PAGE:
Faith Matters || 200 years since birth of Frances Jane Crosby

2020 has been a year of hardship and uncertainty. From drought to fire to pandemic, there has been no shortage of trials for us to endure.

This year also marked the 200th anniversary of the birth a remarkable lady, whose own life story was an example of irrepressible hope in the face of great personal trials.

Frances Jane Crosby was born in the village of Brewster, New York, on 24 March 1820. She was to be no stranger to tragedy throughout her life. At just six weeks old she fell ill. The family doctor was away, and another man-pretending to be a certified doctor-treated her by prescribing hot mustard poultices to be applied to her eyes. While she survived her illness, the "treatment" had left her blind. A few months later, Crosby's father died. Her mother was forced to find work as a maid to support the family, and Fanny was mostly raised by her Christian grandmother.

We may expect such circumstances to be a source of bitterness to Crosby. However her blindness was something for which she was profoundly grateful and which would shape her entire life.

She would even say: "It seemed intended by the blessed providence of God that I should be blind all my life, and I thank him for the dispensation. If perfect earthly sight were offered me tomorrow I would not accept it. I might not have sung hymns to the praise of God if I had been distracted by the beautiful and interesting things about me."

A quick glance at her life shows that Crosby really believed these words!

Shortly before her 15th birthday, Crosby was sent to the recently founded New York Institute for the Blind, which would be her home for 23 years: 12 as a student, 11 as a teacher. This experience lead her to throw great energy into becoming an effective and high profile champion for education of the blind. It was in this capacity that in 1846, she became the first woman to speak in the United States Senate. Shortly afterwards, she addressed a joint session of the United States Congress.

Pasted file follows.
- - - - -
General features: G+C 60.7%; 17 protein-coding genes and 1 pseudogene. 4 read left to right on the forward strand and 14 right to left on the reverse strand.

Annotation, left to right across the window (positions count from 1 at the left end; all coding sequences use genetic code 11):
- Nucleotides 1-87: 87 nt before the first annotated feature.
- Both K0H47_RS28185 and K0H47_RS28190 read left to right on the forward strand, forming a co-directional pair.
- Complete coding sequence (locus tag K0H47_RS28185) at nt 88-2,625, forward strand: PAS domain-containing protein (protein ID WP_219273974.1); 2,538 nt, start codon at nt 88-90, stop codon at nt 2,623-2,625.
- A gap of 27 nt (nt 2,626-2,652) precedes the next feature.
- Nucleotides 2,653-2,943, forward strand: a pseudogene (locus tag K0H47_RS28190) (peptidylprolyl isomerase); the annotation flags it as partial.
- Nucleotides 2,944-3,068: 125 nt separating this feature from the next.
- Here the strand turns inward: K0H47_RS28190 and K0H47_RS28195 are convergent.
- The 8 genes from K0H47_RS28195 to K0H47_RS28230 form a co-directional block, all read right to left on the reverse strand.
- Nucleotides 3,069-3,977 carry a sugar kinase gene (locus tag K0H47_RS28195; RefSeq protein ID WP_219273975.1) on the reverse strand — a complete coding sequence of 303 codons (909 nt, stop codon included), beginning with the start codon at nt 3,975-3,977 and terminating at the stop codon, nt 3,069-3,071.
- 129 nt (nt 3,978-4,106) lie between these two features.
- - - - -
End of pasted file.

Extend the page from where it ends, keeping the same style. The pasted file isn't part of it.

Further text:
Yet it is the Christian Hymns which she penned for which he is best remembered today. A prolific writer, Crosby is credited with having written some 9000 hymns. It was in these hymns which she most clearly expressed the source of the irrepressible hope which guided her life.

Arguably the most well known today is "Blessed Assurance" in which we sing:

Blessed assurance, Jesus is mine

Oh, what a foretaste of glory divine

Heir of salvation, purchase of God

Born of His spirit, washed in His blood

Perfect submission, perfect delight,

Visions of rapture now burst on my sight;

Angels, descending, bring from above

Echoes of mercy, whispers of love.

While blind in this temporary life, Crosby longed and lived for the first vision she would have in the life to come; that of Christ Jesus, her saviour. She longed for that world in which Jesus promised that "The blind receive sight, the lame walk, those who have leprosy are cleansed, the deaf hear, the dead are raised".

For Fanny Crosby only one thing truly mattered. That she know the great love of Jesus, and that she grasp hold of what he promised her. She would happily lose her sight, or anything else, if only she had him. And it is this hope which sustained her through her troubled 95 years of life. My own hope is that with ever increasing conviction, I may learn to sing with Fanny Crosby.

Take the world, but give me Jesus;

In His cross my trust shall be,

Till, with clearer, brighter vision

Face to face my Lord I see.

David Robinson is vicar of Holy Trinity Anglican Church, Glen Innes